|Posted on July 2, 2014 at 3:00 AM|
Homesickness has hit me at various times in my life. Like a hard cricket ball hurled with great force, I’ve caught it in my hand and felt the shock reverberate through my whole body. As a child, who loved being at home, when I was removed from it, I longed to be returned again with my mother, father and sister with all my familiar things arranged around me once more.
I have always found change difficult and the worst experience of homesickness was when I went to live away from home for the first time. In 1970 I left Nottingham to go to Reading University and Berkshire College of Education to study for a B.Ed. (Hons) degree in English Literature and Education – just after my father had died from leukaemia.
I can remember feeling utterly lost and that awful ache, similar to the thudding physical pain of loss and bereavement, settled into my being, so nothing seemed to reach me and I couldn’t reach out to anyone and anything either. A dream I had at this time echoed my state of mind. I was walking with a group of people along a country path with trees either side. The path ahead had a small wicker gate, which needed to be opened, but although everyone else opened and closed this gate easily, my method of getting beyond it was to try and crawl under the small space underneath it, which proved quite difficult and painful. Was I choosing a difficult path?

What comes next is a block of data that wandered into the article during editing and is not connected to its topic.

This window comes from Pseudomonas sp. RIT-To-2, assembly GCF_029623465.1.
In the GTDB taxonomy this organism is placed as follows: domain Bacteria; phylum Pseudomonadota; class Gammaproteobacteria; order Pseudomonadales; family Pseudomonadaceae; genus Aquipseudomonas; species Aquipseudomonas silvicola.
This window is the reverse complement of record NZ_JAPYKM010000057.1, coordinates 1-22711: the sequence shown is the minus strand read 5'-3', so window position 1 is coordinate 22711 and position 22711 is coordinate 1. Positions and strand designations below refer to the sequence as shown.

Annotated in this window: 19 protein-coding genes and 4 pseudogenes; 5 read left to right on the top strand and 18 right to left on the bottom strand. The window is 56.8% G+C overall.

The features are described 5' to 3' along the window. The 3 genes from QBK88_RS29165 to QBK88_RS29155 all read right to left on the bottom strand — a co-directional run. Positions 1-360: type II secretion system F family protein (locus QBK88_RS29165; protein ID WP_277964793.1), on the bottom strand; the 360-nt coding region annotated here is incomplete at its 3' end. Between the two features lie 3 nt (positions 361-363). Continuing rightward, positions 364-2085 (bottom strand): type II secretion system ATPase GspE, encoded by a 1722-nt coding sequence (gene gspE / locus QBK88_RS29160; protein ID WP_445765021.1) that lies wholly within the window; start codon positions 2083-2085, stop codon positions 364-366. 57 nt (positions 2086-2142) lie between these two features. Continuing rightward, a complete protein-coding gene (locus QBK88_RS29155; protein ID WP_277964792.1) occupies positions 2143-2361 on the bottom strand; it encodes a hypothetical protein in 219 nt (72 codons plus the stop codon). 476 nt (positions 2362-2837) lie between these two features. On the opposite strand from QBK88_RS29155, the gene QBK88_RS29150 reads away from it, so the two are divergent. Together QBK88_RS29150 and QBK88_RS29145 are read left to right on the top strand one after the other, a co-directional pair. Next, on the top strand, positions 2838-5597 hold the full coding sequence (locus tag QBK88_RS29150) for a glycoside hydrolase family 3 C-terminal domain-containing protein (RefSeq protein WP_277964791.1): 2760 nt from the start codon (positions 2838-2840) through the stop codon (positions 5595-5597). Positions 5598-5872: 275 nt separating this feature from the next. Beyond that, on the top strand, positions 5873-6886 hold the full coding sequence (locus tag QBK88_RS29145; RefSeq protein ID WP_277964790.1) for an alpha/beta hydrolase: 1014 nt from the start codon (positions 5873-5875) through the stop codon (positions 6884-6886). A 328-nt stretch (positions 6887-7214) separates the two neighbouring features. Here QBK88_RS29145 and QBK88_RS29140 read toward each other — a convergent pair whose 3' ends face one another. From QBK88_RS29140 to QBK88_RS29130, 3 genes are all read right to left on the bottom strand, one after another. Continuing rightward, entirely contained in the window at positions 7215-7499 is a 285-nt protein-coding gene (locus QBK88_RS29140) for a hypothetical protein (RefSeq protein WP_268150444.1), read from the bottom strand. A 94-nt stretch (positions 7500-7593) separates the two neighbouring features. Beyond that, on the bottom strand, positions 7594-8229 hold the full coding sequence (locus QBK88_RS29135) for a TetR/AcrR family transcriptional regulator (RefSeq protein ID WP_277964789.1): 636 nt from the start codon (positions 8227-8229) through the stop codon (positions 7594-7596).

The scene changed to the seaside. I could see myself in the sea, which was very rough and choppy with huge waves crashing. I was only just able to keep my head above water…
I am not sure how long this lasted, because like looking out to sea, it seemed endless and the horizon of feeling happy kept receding into the distance. I did eventually begin to enjoy life away from home. That elusive horizon of happiness began to advance slowly towards me, resting within my grasp, but only with the suppression of that which was causing me pain.